By Victoria Janicke
Being a ‘Battle Born’ state means never shying away from challenges and always stepping up to the plate. It means, “You’re never wrong doing the right thing.” And, that is exactly what a highly trained group of professionals and inmates at the Northern Nevada Correctional Center (NNCC) have been doing.
On Wednesday, Aug. 22, 2018, NNCC opened the first of its kind dorm-style hospice unit in the Nevada prison system to serve inmates with severe life-ending illnesses. Today, there are approximately 100 prisons across the country that acknowledge the unique long-term physical, psychological, and spiritual needs of aging inmates. Hospice programs are a part of the solution to tackle the heavy financial burden and growing medical needs of what is reported to be the fastest growing incarcerated population: those age 55 and older.
Approximately 10 percent of inmates serve life sentences and another 11 percent are sentenced to serve 20 years or more. According to a Pew Charitable Trust report, Nevada has the nation’s second highest aging prison population at 44 percent ages 40 to 55 and older.
Longer and stricter sentencing lengths to help enforce public safety is one contributing factor. However, the reality is that a majority of the aging population are first-time, violent offenders who will be facing longer sentences (2018). Inmates age two to three times faster while in prison, and an aging body with limited access to preventative health care creates its own set of challenges. With this seemingly insurmountable problem, this ‘Battle Born’ state and a team at NNCC are taking the challenge head-on.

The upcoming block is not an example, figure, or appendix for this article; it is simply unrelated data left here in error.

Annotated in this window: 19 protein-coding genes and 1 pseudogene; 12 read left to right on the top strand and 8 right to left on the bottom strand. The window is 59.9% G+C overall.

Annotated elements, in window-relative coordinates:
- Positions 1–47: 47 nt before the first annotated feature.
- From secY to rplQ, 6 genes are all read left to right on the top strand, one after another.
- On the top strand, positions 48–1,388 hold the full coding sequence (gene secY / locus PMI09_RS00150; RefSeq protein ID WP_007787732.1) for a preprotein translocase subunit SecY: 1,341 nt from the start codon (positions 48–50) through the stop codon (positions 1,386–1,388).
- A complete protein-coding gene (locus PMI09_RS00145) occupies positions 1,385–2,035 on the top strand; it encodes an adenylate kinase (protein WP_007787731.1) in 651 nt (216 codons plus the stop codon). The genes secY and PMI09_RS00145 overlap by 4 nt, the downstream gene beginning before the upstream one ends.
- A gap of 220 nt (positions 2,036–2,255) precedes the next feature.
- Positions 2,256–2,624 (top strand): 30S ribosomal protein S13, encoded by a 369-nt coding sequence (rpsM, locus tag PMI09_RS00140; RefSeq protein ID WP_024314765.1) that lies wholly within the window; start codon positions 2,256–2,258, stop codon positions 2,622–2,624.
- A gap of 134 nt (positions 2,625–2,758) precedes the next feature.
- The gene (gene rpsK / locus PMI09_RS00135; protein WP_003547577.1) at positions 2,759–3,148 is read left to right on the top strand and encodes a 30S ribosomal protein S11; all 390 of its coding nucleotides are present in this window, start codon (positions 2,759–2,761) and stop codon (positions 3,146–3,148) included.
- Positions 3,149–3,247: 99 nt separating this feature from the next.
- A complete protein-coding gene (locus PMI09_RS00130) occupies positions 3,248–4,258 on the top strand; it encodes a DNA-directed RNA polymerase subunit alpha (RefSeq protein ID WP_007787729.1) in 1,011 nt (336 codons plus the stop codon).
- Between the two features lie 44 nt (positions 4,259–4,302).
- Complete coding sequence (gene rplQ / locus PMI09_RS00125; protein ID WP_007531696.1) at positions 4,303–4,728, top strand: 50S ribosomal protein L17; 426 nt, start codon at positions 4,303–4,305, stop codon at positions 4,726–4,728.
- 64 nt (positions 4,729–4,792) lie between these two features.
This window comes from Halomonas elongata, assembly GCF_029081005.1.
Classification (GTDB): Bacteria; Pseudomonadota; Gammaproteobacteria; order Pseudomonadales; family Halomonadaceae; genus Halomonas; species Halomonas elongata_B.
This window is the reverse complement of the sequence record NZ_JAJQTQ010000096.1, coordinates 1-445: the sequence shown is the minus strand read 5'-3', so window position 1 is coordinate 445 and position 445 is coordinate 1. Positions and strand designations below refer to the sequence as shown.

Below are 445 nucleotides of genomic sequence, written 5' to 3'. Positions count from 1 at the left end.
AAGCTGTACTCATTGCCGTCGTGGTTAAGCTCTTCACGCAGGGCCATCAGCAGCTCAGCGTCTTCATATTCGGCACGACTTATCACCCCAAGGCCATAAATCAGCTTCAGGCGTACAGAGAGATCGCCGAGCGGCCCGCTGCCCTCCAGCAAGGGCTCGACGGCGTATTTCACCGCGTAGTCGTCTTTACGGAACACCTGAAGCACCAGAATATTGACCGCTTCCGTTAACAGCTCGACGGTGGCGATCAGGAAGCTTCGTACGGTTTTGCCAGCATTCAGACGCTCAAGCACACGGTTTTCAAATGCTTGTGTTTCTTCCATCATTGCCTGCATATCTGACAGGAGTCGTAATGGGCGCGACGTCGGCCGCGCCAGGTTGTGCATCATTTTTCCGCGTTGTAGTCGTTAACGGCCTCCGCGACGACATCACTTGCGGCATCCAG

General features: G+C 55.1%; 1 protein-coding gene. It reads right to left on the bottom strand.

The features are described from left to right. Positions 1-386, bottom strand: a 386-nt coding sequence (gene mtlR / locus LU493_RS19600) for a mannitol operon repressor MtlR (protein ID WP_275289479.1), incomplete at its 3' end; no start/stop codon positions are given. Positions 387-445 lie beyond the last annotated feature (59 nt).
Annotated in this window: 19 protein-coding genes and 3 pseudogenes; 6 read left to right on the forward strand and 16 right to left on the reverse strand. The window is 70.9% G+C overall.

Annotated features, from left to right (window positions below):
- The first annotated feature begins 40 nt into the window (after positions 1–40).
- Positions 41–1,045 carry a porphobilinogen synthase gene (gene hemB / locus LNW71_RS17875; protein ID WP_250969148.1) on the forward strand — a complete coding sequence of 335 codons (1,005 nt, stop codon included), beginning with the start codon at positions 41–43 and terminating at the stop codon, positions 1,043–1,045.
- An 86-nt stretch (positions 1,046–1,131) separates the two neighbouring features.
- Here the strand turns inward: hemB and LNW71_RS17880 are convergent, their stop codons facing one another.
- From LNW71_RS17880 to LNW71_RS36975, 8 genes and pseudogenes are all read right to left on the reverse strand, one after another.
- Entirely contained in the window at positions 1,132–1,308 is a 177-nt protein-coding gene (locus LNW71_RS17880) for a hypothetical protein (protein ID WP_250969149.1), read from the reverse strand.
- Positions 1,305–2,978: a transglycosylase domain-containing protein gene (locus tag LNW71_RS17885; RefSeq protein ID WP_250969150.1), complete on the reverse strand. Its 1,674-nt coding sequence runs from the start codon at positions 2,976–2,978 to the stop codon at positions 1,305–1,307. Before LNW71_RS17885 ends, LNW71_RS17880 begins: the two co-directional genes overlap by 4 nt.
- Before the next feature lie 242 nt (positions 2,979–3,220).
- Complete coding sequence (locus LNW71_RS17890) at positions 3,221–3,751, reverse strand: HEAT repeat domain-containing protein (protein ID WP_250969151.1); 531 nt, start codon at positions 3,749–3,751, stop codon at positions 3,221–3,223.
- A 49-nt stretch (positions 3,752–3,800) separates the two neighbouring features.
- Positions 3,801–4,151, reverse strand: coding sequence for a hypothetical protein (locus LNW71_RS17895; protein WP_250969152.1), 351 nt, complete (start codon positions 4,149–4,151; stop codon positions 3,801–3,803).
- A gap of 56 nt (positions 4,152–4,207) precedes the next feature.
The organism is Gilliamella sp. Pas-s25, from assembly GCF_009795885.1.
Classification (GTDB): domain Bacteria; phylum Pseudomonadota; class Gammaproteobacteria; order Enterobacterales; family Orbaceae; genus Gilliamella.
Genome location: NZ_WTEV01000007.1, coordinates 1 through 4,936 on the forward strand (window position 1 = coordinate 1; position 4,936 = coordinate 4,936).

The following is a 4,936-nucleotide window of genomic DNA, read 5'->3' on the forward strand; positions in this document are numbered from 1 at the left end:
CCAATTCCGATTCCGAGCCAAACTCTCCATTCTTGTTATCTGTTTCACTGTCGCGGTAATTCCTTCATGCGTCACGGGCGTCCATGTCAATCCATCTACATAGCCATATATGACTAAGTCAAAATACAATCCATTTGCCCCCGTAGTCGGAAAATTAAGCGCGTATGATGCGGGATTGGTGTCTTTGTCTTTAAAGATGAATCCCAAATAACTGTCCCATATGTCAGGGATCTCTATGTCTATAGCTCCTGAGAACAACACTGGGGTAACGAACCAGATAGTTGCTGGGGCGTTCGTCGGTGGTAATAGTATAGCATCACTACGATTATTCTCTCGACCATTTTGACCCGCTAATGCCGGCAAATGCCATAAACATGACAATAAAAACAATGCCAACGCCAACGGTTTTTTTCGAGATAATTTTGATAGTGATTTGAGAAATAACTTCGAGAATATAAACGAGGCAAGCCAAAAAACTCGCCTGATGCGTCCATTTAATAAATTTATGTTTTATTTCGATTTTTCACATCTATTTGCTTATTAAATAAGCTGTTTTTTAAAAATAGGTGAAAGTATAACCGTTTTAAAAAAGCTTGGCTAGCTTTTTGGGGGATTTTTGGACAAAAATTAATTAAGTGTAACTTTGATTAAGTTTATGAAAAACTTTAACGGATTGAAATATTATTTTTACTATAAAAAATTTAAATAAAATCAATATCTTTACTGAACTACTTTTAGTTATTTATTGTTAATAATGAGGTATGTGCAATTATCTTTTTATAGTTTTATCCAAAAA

Assistant warden Lisa Walsh leads the way with the team at NNCC. With the guidance and collaboration of other professionals, including Dr. Karen Gedney and the dedicated staff at Saint Mary’s, Nevada’s first prison hospice has been established. Kathryn Beck is CHRN at Saint Mary’s. As a registered nurse and trainer for the inmate volunteer hospice program, Beck taught the first 6-week training course. The selection process for the program is rigorous. Only 17 of the 70 inmate volunteer applicants were approved by the NNCC. Concerns over safety, medical, financial, and staffing problems, and pain management, are only a few.
When asked about Beck’s overall experience training to implement a hospice program in a prison environment, she immediately smiled and responded: “I have to say, each one of them touched my heart. It’s life-changing for them, but it’s been really life-changing for me. These volunteers, and why they want to do this, is amazing. Just ask Beau!”
Volunteer Beau Brown proudly clarified that the essential role of the hospice unit is well-trained volunteers. “Society’s compassion is measured by how they treat their sick, their dying, and their inmates. This program epitomizes the heart of Nevada and its people. [Here] You spend so much time feeling like you’re just taking; you just really want to give back. And in this [hospice] unit, it’s not about us. It’s about them.”
On The Web: Aging Prison Populations Drive Up Costs http://www.pewtrusts.org/en/research-and-analysis/articles/2018/02/20/aging-prison-populations-drive-up-costs